at Bryn Mawr College

Sunday, April 28
Bryn Mawr College
Half-Day and Full-Day retreat options
Join us for our for a retreat suitable for both first-time and longtime meditators. In our morning sessions, we will explore simplicity, patience, gratitude and joy with guided meditations, teachings and discussion. Then stay with us in the afternoon as we bring these teachings into practice through sensory activities, movement, partner work and real-life application.

Register here

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Mindful Habit Change: Patience & Self-Compassion

Mindful Habit Change: Patience & Self-Compassion

In The Art of Self-Compassion, I wrote about the positive impact beginning a meditation practice had on my reactivity with others. But I still had a bad habit. As I wrote at the time,

I had a bypass. I would spend my day in kindness and curiosity and then return home to deliver a toxic dose of judgment and criticism to myself. I would unleash the build-up of frustration, anger and sadness through a typical day on myself. My specialty was shame messages. I heard the voice in my head declare “Who do you think you are? You are a failure. Just give up, your time to shine is over.”

My self-critic was still running the show. And when it comes to building new habits and breaking old ones, much of the story is taking place in our heads! The work of Kristin Neff, described below, was instrumental in moving to a more compassionate approach to my own experience and unleashed me to chance habits and feel content.


This fall, Center For Self-Care and Your Mindful Coach are offering The Well-Worn Path: Meditation and Mindfulness for Positive Habit Change, at the Tredyffrin Library, including Tuesday, December 11. Through deep exploration and intentional practice, we can let go of habits we know longer need and cultivate new, supportive habits. You can enjoy a full recording of the third workshop below as well as the guided meditations on iTunes and Soundcloud.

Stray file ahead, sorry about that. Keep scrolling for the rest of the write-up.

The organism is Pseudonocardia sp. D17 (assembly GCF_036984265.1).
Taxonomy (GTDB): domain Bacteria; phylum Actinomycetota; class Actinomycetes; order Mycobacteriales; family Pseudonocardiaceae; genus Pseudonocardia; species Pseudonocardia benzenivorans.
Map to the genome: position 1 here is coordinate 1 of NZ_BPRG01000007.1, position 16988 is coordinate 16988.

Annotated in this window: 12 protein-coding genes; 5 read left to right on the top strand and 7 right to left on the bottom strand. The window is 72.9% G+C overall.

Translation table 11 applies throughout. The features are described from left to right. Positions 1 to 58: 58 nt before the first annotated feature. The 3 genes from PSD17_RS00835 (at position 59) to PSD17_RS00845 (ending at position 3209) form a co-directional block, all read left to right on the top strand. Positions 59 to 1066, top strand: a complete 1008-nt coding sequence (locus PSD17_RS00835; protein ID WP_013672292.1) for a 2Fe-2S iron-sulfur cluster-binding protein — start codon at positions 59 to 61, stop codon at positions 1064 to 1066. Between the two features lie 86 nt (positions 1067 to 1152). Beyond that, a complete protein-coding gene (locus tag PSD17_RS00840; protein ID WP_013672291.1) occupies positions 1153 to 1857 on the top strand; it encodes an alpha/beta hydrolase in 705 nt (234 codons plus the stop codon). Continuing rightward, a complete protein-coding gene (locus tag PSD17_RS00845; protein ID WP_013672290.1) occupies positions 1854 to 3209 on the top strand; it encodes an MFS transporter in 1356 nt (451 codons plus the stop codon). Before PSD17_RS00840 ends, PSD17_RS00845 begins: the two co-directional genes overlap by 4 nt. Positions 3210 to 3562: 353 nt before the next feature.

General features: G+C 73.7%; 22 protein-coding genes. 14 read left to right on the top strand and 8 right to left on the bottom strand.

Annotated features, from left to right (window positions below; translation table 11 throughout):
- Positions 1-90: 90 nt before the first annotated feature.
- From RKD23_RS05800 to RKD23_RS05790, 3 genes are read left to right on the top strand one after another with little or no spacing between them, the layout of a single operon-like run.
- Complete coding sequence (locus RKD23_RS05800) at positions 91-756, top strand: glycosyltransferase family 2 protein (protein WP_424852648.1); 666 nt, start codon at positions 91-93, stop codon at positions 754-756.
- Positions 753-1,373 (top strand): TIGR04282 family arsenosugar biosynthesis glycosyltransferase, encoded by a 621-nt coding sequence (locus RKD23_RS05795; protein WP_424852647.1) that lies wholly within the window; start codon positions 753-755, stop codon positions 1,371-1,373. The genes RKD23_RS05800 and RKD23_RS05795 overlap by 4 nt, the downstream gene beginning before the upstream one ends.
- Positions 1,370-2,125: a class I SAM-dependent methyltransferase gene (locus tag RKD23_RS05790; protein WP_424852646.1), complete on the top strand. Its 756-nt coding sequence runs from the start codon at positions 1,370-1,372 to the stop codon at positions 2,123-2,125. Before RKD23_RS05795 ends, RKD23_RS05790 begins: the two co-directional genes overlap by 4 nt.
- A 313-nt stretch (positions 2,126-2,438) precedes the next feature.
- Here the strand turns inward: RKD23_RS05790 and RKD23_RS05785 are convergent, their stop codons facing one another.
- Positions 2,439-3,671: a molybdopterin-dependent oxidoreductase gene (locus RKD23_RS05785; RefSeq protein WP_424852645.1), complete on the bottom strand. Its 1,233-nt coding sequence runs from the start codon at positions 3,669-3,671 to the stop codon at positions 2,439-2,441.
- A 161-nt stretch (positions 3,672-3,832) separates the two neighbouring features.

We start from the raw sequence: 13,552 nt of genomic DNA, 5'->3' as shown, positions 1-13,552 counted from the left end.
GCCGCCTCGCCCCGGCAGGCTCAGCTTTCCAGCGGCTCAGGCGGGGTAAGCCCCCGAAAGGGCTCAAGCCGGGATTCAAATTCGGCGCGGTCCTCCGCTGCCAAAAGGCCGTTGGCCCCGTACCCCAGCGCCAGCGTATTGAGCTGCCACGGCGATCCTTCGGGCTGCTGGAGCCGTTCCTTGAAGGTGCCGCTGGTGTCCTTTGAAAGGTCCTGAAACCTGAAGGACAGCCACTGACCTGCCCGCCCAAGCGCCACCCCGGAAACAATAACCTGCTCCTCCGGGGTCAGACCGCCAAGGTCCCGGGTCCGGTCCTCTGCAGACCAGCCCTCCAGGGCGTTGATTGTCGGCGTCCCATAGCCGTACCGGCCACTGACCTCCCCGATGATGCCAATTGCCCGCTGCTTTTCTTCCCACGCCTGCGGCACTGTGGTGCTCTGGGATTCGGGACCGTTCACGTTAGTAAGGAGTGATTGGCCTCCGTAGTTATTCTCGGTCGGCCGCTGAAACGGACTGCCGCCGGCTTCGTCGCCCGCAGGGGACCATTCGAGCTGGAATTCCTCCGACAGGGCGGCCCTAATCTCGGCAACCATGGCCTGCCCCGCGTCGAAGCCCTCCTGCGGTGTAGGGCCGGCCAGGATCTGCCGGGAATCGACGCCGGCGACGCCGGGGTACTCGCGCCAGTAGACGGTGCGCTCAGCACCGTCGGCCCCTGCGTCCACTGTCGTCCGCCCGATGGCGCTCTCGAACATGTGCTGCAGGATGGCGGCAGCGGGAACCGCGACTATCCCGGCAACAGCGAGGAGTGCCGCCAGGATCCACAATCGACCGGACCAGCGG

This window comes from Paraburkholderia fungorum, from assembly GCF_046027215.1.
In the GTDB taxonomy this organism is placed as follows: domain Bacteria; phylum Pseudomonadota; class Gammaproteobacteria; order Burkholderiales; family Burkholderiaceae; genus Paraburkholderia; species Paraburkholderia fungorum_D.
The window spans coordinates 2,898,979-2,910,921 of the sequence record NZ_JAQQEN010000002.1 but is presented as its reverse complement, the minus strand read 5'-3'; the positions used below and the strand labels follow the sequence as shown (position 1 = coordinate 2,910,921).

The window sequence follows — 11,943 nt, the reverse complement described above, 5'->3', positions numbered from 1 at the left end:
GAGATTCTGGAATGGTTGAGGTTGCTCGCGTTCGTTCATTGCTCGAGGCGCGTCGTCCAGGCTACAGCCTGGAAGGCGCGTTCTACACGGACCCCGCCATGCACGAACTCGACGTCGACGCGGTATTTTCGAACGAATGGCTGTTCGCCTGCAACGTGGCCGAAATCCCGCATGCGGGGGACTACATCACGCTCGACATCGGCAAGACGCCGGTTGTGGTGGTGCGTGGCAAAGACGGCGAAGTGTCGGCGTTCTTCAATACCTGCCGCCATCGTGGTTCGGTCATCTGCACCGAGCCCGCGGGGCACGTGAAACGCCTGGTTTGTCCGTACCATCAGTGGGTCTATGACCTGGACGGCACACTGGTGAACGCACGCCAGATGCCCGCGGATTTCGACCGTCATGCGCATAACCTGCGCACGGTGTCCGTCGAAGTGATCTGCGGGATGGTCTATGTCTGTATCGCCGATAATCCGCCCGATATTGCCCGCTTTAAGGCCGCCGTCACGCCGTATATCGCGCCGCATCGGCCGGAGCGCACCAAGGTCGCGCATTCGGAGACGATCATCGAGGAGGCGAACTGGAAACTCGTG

self-compassion-hugWe began our third session with an exploration of the body. When we tense our body, we come in to fight or flight mode, feeling tightness and discomfort. By experimenting with soothing touches, for example, stroking our arm, cupping our face or even giving ourselves a nice hug brings us back in to our bodies “rest and digest” mode. When we are in this state, our mind, body and heart communicate with each other. We have access to our intuition, our wisdom and our morality. Try it out below,


We have a well-worn path that solidifies our existing habits and can make forming new habits a real challenge. Bringing self-compassion to this effort is critical. As James Clear describes, habit building is about identity building.

images-2
http://www.jamesclear.com

By seeing ourselves as a reader or a runner or a healthy eater, we can overcome the ups and downs of our normal impulse patterns. By creating an identity as someone who “never skips two days” of a habit, we can be more gentle with ourselves when we don’t meet our own expectations every time. Additionally, it fosters a patience critical to sustainable habit change. Thomas Edison has been said to have described the process of inventing the lightbulb as 1,000 ways not to make a lightbulb before he settled on the one path that worked for him.